The split among U.S. school reformers is sometimes characterized as a dog fight among political liberals. The dog fight has turned into a political struggle for public opinion. One side is composed of market-driven technocrats or the “no excuses” crowd–Ex-Chancellors of New York City and Washington, D.C., edu-entrepreneurs, philanthropist Bill Gates et. al., big city superintendents, U. S. President and Secretary of Education. They get the most media attention and have the most money. They often characterize their opponents as defenders of the “status quo.” These opponents, however, argue that schools can and must improve but that poverty and social conditions cannot be ignored by putting all weight on schools to lift children and youth into the middle class. Mostly academics such as Linda Darling-Hammond, Diane Ravitch, and Pedro Noguera, long-time critics of urban systems including Jonathan Kozol and Deborah Meier, union officials, and rank-and-file teachers and principals willing to counter the “no excuses” crowd. This latter group is behind the upcoming Save Our Schools March, July 28-31 in Washington, D.C. They seek to jump start a movement of parents and teachers to counter policy elites embracing technocratic market-inspired school reforms. Jeff Bryant is an organizer of the Save Our Schools March. His post appeared July 20, 2011.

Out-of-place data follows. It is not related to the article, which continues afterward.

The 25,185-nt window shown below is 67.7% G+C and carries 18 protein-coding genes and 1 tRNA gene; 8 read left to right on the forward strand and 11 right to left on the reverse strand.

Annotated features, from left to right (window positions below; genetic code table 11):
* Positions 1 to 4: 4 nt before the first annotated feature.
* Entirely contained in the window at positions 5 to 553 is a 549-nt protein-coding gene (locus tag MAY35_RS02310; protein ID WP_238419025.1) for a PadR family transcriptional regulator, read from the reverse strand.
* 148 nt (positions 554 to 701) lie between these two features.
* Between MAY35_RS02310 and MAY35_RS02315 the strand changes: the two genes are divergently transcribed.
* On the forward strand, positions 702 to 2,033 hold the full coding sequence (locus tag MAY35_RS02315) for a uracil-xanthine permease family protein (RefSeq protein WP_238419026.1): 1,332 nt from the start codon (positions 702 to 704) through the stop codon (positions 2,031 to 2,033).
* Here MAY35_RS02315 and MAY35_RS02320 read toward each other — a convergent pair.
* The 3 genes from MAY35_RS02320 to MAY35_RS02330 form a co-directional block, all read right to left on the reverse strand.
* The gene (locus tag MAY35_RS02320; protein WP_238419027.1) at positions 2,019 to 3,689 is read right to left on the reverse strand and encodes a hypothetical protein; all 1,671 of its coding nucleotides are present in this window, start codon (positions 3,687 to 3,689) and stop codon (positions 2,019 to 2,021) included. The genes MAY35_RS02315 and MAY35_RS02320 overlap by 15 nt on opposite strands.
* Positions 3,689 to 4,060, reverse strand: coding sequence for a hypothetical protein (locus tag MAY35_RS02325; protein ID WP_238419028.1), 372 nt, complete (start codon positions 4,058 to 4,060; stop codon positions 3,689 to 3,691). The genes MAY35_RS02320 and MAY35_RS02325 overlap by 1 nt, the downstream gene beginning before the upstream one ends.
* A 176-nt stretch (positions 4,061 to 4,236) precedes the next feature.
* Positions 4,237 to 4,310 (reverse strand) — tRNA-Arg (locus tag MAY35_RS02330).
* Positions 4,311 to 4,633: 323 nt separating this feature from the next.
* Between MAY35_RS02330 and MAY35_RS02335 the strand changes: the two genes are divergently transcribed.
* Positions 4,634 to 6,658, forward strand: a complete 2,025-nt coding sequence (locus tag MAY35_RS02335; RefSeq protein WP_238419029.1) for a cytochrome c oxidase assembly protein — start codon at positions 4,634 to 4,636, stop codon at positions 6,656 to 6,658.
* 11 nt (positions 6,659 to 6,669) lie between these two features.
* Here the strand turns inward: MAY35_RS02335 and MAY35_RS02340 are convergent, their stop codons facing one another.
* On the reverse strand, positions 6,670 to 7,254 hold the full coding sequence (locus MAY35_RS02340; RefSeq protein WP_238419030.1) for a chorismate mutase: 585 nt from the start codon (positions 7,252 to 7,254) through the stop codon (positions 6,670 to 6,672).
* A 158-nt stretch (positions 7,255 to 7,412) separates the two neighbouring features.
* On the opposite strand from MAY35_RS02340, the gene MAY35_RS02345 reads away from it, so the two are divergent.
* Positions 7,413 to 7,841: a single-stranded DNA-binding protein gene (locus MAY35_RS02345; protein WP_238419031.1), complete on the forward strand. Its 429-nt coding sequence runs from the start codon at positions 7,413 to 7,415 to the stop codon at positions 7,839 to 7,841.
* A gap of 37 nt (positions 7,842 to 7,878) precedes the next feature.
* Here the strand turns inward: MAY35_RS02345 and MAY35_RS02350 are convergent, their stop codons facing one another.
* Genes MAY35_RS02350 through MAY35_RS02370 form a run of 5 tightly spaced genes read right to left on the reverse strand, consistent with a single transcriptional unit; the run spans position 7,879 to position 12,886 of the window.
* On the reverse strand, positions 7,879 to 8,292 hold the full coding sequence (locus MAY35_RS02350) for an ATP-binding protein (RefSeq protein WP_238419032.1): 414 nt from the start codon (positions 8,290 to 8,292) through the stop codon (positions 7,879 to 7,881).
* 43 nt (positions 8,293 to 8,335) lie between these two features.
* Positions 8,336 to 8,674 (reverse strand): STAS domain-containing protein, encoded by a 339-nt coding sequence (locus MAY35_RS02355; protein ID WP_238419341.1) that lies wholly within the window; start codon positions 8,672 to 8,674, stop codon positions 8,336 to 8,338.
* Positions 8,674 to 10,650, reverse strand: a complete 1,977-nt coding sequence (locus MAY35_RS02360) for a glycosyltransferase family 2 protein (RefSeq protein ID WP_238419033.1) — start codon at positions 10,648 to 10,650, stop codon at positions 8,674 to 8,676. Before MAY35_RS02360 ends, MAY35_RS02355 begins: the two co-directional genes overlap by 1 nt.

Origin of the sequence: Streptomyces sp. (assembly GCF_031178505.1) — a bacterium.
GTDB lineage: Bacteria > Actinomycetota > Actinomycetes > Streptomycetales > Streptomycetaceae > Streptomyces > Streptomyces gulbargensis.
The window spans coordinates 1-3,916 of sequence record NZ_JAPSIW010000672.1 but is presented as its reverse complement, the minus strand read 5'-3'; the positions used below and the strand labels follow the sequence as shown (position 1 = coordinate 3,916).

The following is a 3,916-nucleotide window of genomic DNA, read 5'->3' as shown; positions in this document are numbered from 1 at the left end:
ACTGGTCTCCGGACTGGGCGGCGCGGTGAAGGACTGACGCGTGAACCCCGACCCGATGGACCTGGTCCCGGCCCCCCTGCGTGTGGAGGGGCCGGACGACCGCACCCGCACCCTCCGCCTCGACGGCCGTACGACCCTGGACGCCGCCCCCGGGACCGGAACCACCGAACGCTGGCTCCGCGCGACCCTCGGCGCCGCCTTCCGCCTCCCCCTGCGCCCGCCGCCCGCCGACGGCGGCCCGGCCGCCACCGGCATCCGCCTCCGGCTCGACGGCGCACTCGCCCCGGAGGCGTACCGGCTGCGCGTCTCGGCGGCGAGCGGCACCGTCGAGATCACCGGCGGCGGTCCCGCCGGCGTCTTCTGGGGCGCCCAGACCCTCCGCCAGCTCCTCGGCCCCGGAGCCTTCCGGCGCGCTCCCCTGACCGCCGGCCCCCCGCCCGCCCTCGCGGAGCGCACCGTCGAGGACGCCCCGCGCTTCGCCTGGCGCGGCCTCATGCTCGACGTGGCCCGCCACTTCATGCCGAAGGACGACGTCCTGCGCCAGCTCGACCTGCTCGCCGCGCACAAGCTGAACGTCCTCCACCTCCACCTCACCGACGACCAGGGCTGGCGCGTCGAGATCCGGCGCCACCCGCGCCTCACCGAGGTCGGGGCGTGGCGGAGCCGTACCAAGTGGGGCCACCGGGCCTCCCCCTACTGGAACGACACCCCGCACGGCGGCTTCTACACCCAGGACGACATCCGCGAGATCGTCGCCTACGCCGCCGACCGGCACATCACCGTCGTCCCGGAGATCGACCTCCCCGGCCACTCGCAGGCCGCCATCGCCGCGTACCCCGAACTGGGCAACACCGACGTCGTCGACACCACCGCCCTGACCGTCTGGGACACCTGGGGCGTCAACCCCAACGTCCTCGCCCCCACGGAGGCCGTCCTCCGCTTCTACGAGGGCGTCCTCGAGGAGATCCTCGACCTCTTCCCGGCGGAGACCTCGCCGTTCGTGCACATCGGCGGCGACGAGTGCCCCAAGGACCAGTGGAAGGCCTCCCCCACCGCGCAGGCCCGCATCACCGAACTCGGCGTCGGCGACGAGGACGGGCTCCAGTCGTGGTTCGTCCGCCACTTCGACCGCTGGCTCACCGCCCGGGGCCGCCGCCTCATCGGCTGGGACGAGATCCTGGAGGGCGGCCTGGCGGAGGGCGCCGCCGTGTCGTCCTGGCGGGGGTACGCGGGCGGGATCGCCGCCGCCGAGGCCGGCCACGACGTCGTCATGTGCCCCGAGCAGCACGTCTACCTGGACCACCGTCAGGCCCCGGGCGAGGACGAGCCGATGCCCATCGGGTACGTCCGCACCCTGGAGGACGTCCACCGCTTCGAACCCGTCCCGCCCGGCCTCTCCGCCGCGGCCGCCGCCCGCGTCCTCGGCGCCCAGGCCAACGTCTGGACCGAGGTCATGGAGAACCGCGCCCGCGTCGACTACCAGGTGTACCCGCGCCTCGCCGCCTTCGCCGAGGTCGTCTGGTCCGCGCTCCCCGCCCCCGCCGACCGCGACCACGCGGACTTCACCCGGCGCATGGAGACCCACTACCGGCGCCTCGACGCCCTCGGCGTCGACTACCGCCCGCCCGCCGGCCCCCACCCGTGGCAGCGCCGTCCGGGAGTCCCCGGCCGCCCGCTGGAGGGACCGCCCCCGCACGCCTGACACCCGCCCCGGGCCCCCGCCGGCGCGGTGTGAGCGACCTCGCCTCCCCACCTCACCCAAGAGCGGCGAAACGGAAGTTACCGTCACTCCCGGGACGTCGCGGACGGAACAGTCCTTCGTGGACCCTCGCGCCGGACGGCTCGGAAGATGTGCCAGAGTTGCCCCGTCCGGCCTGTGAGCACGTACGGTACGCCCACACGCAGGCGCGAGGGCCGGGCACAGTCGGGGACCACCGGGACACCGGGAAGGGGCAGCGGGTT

By the time that July slips slowly off the calendar, events this month — culminating with an upcoming teacher/parent-organized march on the nation’s capital — will have clarified all too well the lay of the land in the debate on the fate of our nation’s public schools.
And no, education is not “the new abortion,” as was recently declared in this article by Richard Whitmire, author of The Bee Eater: Michelle Rhee Takes on the Nation’s Worst School District. Although it’s easy for journalists to characterize the edu-debate as a classic struggle between “two sides” who “just glare and shout” at each other, this is a gross over-simplification.